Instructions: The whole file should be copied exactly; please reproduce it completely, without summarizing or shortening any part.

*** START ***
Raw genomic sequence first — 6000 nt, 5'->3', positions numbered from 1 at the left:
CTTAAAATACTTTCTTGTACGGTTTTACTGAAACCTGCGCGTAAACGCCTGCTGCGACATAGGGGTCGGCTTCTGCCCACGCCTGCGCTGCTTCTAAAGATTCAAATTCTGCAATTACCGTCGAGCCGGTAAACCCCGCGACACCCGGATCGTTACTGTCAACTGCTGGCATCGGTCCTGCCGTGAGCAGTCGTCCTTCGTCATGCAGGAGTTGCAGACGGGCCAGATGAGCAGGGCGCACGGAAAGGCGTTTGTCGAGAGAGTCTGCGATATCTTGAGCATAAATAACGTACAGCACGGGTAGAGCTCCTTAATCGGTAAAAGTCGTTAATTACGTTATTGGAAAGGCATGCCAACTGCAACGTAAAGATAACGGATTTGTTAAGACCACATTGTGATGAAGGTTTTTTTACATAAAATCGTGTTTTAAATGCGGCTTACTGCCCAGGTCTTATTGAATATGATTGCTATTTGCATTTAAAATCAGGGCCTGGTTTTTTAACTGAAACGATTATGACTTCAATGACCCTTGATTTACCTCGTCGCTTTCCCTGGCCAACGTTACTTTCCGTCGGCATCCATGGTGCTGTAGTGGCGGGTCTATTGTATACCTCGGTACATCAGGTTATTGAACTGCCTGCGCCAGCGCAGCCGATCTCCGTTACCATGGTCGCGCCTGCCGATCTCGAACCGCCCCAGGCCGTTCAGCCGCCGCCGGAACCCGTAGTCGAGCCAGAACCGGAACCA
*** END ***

Raw genomic sequence first — 6000 nt, 5'->3', positions numbered from 1 at the left:
CTTAAAATACTTTCTTGTACGGTTTTACTGAAACCTGCGCGTAAACGCCTGCTGCGACATAGGGGTCGGCTTCTGCCCACGCCTGCGCTGCTTCTAAAGATTCAAATTCTGCAATTACCGTCGAGCCGGTAAACCCCGCGACACCCGGATCGTTACTGTCAACTGCTGGCATCGGTCCTGCCGTGAGCAGTCGTCCTTCGTCATGCAGGAGTTGCAGACGGGCCAGATGAGCAGGGCGCACGGAAAGGCGTTTGTCGAGAGAGTCTGCGATATCTTGAGCATAAATAACGTACAGCACGGGTAGAGCTCCTTAATCGGTAAAAGTCGTTAATTACGTTATTGGAAAGGCATGCCAACTGCAACGTAAAGATAACGGATTTGTTAAGACCACATTGTGATGAAGGTTTTTTTACATAAAATCGTGTTTTAAATGCGGCTTACTGCCCAGGTCTTATTGAATATGATTGCTATTTGCATTTAAAATCAGGGCCTGGTTTTTTAACTGAAACGATTATGACTTCAATGACCCTTGATTTACCTCGTCGCTTTCCCTGGCCAACGTTACTTTCCGTCGGCATCCATGGTGCTGTAGTGGCGGGTCTATTGTATACCTCGGTACATCAGGTTATTGAACTGCCTGCGCCAGCGCAGCCGATCTCCGTTACCATGGTCGCGCCTGCCGATCTCGAACCGCCCCAGGCCGTTCAGCCGCCGCCGGAACCCGTAGTCGAGCCAGAACCGGAACCA